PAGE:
When The Demon's Watch arrived in the post, I was quite taken by the blurb on the back, so I hassled the lovely Lauren at RHCB to find out what inspired Conrad to write the book. Lauren as always came to my assistance and here I have a lovely post by Conrad Mason, author of The Demon's Watch.Thank you for having me on your blog Viv!
You've asked me to talk about the inspiration behind my book The Demon's Watch. So first we need to go back to me as an 8-year-old, reading my first Redwall book. I think it was Salamandastron, which had the most incredibly exciting cover I'd ever seen... A badger in golden armour, carrying a spear.
I tore through all the Redwall books. I read them again. I listened to the cassette versions. The death of a character in Martin the Warrior left me in tears all day, and I'm not sure any book has floored me in quite the same way since. In fact, I'm not sure I would have become a writer if not for Brian Jacques.
(If you don't know Redwall, by the way, think Wind in the Willows meets Lord of the Rings. Did that help? No?)
But there was something which bothered me about these books. In the world of Redwall, some animals were good (mice, squirrels, hares...) and some were bad (foxes, weasels, ferrets...). I never really understood what it was that made a fox bad. Or a weasel, or a ferret. It didn't seem fair.
When I was a little older, I read Tolkein and found something similar. Elves were good. Dwarves were good. Goblins were bad. (I'm oversimplifying here - but that's how it seemed to me at the time.) That was the first idea which led toThe Demon's Watch. Why did a goblin have to be bad? And what would happen if you wrote a fantasy story about a good goblin?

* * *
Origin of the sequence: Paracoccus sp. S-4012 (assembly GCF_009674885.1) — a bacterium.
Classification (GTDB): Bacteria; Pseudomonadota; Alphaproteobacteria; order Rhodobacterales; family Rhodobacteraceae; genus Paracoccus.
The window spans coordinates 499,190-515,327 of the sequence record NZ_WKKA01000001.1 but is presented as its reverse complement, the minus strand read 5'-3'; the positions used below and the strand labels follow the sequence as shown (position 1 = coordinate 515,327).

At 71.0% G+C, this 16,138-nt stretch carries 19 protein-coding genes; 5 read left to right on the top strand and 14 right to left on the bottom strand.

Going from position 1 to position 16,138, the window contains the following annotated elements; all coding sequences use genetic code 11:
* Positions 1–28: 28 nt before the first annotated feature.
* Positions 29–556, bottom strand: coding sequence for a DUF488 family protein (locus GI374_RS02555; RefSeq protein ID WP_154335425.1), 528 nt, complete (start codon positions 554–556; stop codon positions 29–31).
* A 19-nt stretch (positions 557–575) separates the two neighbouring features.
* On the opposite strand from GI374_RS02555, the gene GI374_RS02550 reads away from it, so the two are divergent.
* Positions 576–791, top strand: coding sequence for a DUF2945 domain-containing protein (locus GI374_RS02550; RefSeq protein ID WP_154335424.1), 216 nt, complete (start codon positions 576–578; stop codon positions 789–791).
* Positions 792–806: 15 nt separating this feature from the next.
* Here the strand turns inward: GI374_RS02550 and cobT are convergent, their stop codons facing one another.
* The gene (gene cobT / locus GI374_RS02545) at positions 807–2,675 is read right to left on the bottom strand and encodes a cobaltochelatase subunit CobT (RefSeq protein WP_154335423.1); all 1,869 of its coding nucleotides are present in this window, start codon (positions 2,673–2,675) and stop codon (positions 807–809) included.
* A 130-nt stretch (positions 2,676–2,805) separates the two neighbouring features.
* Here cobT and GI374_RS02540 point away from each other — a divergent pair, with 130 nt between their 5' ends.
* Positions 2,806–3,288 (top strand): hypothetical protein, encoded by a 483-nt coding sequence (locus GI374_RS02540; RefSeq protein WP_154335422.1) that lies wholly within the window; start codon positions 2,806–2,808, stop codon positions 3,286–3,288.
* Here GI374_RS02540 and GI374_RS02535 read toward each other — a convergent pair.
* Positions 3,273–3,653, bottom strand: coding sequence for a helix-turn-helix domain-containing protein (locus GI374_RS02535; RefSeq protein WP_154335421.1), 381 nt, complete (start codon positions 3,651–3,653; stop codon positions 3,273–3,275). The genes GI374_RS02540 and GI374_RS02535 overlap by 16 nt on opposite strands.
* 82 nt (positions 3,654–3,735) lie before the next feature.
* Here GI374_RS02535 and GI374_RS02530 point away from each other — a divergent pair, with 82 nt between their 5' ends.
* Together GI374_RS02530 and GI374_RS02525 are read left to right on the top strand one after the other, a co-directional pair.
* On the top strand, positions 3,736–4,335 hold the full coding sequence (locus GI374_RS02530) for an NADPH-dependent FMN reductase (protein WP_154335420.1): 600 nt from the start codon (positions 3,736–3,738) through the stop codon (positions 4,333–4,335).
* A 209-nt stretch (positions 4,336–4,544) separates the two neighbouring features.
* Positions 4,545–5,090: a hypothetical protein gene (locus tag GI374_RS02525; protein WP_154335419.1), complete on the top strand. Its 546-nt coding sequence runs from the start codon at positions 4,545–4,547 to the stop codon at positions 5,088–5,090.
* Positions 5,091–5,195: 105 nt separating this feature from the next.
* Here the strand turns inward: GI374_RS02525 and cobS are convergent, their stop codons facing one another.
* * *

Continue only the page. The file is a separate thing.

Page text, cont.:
I used to think about this sort of thing a lot during the summer holidays, when my family would often go to stay in Cornwall. We spent our days on the beach, and on clifftop walks. My dad and I went out sailing in dinghies. I've always loved the sea, and I became more and more interested in the maritime history of Cornwall - creaking wooden sailing ships, revenue men, smugglers... I began to think it would be fun to write a story set in an 18th century port.
Over the years, these two ideas got jumbled up in my mind. On the one hand, a story about a good goblin, with elves, trolls and magic. On the other hand, a story of galleons, pirates and cutlasses.
What was to stop them being the same story?
One day, I sat down and wrote a short scene. It was about a ship coming into a port at night, during a storm. A smuggler's ship, crewed by humans, trolls and goblins. There was a cargo on board which would make their fortune - a mysterious object wrapped up in black velvet.
I wanted to find out what happened next. So I kept writing. And three years later, I'm beyond excited to see The Demon's Watch in print at last.
So what happens if you write a fantasy story about a good goblin? You'll have to read it to find out...
Now I know you are desperate to know more. So here is the trailer for the book.
To find out more about Conrad Mason: